General advice

If you decide to open the inside of your home to natural stone, you have opted for a durable, chic material that requires little maintenance.

Stone works in numerous places in all rooms: interior and exterior walls floors, walls and retaining walls, staircase, wine cellar, work surface in the kitchen, vanity top in the bathroom.


A stone floor is the most solid and durable there is. To make it more ecological, use lime mortar during installation. The most widely-used stones are slate, granite, limestone, marble and quartz, as paving stones or slabs. They allow for all sorts of possibilities in terms of finishes depending on the desired look: sponging, sanding, polishing.

For exterior paving, don’t forget to establish a minimum 1.5% slope to facilitate rainwater drainage.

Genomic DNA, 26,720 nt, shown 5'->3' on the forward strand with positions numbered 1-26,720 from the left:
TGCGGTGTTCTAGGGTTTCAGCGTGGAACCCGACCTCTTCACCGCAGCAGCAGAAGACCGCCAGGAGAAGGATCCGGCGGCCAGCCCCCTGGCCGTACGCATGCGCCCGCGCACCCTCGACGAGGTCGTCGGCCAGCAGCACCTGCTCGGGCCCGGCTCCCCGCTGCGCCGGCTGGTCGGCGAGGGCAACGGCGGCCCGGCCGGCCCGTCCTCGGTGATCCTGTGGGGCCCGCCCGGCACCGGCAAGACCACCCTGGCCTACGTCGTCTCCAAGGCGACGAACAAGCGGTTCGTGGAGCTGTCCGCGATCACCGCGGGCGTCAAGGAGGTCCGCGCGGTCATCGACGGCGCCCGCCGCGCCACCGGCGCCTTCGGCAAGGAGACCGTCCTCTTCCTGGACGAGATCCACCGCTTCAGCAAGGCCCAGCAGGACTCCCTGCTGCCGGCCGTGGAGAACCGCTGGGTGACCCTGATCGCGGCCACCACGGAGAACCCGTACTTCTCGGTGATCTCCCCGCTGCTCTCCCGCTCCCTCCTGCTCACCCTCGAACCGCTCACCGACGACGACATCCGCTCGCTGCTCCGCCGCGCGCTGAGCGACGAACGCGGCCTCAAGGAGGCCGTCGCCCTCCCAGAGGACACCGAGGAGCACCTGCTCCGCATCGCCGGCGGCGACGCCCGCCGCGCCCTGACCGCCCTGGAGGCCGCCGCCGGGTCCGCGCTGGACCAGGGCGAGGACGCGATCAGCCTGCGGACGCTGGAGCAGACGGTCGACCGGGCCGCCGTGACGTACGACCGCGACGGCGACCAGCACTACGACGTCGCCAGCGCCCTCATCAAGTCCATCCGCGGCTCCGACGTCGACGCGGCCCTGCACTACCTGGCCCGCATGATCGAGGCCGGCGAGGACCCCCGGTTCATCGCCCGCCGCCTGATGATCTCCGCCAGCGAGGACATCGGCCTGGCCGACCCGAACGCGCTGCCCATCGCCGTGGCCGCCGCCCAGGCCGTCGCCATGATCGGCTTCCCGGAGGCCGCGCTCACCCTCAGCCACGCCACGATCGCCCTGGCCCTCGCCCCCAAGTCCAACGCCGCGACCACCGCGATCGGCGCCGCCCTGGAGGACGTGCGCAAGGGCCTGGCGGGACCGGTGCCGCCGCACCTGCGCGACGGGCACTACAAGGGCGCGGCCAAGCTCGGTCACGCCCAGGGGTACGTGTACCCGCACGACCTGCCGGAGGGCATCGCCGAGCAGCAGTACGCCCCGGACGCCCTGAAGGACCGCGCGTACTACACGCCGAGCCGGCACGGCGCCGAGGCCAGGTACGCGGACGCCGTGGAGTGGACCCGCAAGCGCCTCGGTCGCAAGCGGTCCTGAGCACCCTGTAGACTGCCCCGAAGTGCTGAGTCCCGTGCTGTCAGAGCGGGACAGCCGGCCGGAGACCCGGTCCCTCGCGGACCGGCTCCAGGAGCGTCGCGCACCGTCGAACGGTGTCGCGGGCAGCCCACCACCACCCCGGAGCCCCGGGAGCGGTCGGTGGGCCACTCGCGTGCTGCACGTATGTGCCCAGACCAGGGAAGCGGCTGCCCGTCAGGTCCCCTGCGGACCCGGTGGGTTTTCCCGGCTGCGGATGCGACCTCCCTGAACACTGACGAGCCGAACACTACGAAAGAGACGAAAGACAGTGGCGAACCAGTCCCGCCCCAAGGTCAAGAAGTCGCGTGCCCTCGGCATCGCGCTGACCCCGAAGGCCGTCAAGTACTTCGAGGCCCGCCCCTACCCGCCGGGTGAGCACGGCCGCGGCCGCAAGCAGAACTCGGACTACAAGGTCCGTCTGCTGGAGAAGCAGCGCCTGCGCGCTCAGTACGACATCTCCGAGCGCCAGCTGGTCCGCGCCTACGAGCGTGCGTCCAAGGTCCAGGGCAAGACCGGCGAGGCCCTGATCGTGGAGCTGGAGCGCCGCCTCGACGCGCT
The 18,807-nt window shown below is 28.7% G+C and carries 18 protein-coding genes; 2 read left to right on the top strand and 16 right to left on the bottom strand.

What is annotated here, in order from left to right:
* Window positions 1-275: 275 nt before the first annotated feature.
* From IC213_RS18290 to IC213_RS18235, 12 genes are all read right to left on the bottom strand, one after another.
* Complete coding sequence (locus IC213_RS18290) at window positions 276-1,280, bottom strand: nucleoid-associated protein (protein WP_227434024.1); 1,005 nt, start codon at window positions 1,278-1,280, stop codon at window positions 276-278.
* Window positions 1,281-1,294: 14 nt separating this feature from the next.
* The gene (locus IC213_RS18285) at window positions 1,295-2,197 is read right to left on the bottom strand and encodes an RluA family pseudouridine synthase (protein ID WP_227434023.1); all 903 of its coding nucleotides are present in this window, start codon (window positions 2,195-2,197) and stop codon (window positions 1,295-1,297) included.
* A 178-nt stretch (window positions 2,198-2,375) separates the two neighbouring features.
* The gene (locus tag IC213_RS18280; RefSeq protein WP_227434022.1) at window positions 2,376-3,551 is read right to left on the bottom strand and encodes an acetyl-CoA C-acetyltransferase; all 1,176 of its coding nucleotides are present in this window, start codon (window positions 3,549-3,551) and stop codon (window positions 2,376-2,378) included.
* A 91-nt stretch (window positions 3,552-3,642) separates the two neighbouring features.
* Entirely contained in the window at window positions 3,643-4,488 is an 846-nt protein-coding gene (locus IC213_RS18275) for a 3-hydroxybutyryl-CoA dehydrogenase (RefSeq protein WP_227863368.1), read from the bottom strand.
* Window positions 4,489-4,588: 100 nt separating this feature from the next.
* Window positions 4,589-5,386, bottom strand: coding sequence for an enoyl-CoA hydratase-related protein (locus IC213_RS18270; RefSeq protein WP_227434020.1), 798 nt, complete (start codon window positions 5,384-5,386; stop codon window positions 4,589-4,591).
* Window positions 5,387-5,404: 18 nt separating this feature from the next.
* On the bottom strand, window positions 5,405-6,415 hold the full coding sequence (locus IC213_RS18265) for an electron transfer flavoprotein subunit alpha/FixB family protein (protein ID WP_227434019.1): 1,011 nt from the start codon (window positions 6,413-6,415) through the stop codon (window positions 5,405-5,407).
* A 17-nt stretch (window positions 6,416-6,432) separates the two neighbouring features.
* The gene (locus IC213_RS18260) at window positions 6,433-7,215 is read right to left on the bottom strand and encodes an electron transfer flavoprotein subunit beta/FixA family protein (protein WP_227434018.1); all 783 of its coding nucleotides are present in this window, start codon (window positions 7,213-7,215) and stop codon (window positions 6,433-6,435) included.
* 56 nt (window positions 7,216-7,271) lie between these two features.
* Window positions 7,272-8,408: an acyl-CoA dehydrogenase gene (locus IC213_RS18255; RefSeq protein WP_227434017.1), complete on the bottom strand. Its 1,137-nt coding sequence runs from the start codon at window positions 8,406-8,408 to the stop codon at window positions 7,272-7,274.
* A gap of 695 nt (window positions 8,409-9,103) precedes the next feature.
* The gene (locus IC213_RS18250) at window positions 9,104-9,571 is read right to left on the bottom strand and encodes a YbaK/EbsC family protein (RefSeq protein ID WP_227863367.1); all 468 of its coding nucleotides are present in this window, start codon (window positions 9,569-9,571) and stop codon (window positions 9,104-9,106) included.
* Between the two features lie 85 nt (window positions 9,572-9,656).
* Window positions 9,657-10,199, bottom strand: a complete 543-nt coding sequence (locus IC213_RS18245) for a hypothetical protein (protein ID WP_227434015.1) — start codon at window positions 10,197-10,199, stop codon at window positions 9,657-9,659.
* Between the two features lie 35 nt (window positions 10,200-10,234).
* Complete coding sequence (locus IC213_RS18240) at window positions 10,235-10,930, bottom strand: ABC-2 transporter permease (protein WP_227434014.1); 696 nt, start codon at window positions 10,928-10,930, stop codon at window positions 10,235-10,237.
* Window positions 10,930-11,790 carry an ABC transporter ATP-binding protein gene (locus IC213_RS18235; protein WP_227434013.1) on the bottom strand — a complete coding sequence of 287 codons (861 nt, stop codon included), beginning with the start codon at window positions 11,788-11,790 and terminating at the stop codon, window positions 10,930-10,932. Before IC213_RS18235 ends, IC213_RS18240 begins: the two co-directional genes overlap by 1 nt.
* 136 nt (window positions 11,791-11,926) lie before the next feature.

For the kitchen work surface, granite is the ideal material since it is wear-resistant. It cannot be scratched or marred. It is easy to wash, making it hygienic, and it does not need any special treatment. Since little is needed to make the work surface, it would be best to opt for recycled granite. This will offset the damage to the environment from extracting and shipping the material, especially if it comes from far away.

Marble and limestone have the flaw of staining easily. Waterproofing wouldn’t hurt. Quartz and slate also make great work surfaces.


If you already have a stone wall and you would like to freshen it up, regardless of the instrument you use to strip it, be delicate. Once the work is completed, clean the surface with a brush. Clean the surface again once you’ve carved the joints. If you plan to wash it on a regular basis, think about coating the entire surface with waterproofing.

You may find the following two possibilities interesting: dry stone consists in stacking them on top of each other without using mortar or a binding agent; cobblestones are chiseled blocks of rock that do not require any exterior coating.

Bricoler sain pour mieux vivre chez soi, Marcel Guedj, Fleurus, 2009, 253 pages